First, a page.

It comes as no surprise to me that Edinburgh has made it into the top ten list of congested cities. That was, after all, what Edinburgh's Labour councillors, supported only by the Greens, said would happen when the referendum on congestion charging in the capital was so soundly defeated in 2005.
People's attitudes to congestion charging bear many similarities to those with the council tax freeze, which I posted on recently. If you ask people if they want to pay £2 to drive into the capital, they will invariably say no. Ask them to consider the alternatives and perhaps a different answer would have been forthcoming.
Yet that detail was what was so clearly missing from the debate at the time. Would people mind deaths resulting from emergency services being gridlocked? Did businesses appreciate the financial benefit of cutting half an hour off a cross city journey? No, it was all about a £2 charge - with opponents omitting to remind us that it would only operate during weekday peak travel periods. One stark example of the level of debate I recall was the alleged disincentive to visit restaurants in the city; yet during weekends and evenings when people would wish to do so, the charge would not have operated. And even if it did, would £2 added to the cost of a meal really have put people off?
It was also clouded by political parties which saw the way the popular vote was swinging. Congestion charging was Liberal Democrat policy, but true to form, they opposed it in this instance. Even the Scottish Socialists sided with the Tories on this one.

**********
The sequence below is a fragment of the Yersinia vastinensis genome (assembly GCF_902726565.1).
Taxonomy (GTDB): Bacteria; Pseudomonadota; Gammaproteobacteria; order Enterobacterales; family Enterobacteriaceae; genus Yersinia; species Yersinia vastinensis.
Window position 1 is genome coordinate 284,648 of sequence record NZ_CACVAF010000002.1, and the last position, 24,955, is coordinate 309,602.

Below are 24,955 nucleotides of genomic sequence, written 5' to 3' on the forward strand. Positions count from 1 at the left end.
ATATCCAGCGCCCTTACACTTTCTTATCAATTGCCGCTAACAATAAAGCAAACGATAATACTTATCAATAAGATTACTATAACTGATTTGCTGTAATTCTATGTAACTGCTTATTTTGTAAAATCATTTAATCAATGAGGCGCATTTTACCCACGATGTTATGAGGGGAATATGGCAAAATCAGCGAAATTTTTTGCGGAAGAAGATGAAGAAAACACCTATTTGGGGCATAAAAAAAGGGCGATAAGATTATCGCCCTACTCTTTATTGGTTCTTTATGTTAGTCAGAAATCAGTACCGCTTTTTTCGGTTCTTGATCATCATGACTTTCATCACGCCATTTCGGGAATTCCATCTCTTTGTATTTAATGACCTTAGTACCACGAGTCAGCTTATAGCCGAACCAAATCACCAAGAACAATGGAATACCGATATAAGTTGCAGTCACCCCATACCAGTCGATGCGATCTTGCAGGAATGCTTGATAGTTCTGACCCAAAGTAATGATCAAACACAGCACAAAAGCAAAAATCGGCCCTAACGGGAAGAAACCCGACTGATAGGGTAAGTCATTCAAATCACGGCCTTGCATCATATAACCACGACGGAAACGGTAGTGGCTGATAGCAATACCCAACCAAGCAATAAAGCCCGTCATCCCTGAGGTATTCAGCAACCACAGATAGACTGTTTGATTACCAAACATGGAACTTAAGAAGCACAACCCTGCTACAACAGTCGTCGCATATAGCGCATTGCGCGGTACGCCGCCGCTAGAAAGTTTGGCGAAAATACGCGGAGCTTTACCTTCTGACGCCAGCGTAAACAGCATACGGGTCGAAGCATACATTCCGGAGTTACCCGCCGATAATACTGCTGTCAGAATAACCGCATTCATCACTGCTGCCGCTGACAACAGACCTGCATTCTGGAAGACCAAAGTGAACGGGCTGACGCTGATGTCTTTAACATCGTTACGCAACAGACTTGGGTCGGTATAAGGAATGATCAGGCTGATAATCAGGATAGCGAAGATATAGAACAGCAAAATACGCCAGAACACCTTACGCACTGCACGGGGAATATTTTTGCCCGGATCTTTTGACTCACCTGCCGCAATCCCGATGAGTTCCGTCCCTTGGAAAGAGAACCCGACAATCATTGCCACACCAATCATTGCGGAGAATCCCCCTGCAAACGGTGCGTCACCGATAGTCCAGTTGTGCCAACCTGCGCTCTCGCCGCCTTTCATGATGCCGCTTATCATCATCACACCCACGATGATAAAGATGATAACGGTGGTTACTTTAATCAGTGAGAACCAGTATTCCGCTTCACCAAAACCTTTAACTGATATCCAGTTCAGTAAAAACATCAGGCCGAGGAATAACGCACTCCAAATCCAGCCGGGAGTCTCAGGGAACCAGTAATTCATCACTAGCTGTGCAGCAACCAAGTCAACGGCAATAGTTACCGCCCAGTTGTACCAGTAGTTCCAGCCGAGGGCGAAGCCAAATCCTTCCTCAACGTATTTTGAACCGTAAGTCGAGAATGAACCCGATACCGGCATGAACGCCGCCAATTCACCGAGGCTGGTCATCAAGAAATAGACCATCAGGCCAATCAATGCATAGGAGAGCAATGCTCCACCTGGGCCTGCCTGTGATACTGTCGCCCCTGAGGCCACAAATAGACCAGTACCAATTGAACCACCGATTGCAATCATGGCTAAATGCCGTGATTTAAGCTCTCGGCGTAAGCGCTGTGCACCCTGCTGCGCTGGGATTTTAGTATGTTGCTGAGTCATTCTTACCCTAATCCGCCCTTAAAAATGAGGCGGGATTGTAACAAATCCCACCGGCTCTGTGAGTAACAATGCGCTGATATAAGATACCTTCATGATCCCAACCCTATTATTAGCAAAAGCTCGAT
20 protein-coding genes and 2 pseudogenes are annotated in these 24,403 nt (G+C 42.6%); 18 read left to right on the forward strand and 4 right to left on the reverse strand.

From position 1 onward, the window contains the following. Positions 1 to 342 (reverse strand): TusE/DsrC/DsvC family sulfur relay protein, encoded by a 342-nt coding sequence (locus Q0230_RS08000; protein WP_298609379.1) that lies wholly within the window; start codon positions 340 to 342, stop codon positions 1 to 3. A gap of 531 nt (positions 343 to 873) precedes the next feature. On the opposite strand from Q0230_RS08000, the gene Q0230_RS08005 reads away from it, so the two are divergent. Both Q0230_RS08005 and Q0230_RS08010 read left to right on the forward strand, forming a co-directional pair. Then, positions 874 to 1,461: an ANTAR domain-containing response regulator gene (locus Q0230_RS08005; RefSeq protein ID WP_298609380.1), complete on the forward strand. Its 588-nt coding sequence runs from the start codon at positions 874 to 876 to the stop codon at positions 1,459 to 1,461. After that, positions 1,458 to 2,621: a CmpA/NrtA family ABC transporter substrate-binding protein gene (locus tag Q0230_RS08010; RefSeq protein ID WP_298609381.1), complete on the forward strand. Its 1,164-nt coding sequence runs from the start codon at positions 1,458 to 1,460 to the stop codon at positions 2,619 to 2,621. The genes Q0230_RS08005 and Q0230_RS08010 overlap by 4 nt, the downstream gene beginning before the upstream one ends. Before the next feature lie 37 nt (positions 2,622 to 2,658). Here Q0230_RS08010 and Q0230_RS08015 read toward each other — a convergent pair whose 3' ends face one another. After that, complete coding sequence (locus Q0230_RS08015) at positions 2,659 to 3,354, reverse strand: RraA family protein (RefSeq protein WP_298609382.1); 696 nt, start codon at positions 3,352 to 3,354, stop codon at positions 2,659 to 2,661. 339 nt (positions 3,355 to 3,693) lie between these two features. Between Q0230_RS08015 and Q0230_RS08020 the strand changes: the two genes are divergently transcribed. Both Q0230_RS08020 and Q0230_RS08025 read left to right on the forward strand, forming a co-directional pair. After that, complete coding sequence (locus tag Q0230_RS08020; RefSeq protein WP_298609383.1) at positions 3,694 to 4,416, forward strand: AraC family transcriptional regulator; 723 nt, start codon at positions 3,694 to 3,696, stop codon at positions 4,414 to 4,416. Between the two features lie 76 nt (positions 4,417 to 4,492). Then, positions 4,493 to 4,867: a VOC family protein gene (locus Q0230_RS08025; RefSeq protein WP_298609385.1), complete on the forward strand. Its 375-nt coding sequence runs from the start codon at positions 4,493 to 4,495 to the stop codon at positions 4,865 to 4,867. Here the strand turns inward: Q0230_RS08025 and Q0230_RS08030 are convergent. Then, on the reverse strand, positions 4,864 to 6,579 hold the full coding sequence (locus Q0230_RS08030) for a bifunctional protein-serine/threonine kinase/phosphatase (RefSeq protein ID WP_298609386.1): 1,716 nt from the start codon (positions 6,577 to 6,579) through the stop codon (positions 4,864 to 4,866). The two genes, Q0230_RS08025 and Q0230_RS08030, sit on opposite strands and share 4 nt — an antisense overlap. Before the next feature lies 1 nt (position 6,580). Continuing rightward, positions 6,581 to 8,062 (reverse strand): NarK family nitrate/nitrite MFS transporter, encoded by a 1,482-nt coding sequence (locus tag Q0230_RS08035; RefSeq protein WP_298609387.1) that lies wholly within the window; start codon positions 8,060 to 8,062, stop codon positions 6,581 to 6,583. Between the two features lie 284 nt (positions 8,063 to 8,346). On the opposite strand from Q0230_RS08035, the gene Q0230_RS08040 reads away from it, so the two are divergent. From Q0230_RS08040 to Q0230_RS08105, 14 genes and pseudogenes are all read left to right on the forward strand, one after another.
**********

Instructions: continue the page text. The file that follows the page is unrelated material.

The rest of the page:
Midlothian's Labour councillors, in their usual nineteen sixties mindset, opposed their Edinburgh colleagues, but were at least consistent in their desire to encourage as many of its residents to drive into Edinburgh as possible, helped along by the A68 Dalkeith bypass.
There is no doubt that the Edinburgh trams project has been badly mishandled. It could have and should have been built in its entirety and within budget, as other cities throughout Europe have ably demonstrated. However, leaving the mismanagement aside, congestion charging would have provided a financial boost to extend the network out to Midlothian, or even with the current scenario, allowed it to be completed without risking the independence of Lothian Buses.
Instead, we have no trams, impending gridlock, and a consequent threat to the economic well-being of the city and its environs.
Even so, is congestion charging the answer to congestion? Especially as London, with its well established scheme, is still ahead of us in the congestion league. Using financial incentives to change behaviour only changes the behaviour of the less well off, and perhaps they have a better reason to drive into Edinburgh that the rich. Allowing, say, only vehicles with odd/even number plates into the city on alternate days doesn't hit those who can afford two cars.
In the light of this, and a clear dislike for the public to delve more deeply into debate, perhaps the answer is to restrict everyone's access by banning all cars from certain areas and pedestrianising more widely. Forcing people out of their cars in this way would encourage greater use of an already excellent public transport system in the city, whilst ensuring all car owners are treated equally, whether rich or not.
The alternative it seems, is that we steadily move up from seventh in the league, and people are eventually coaxed out of their cars, quite simply because it's faster to walk.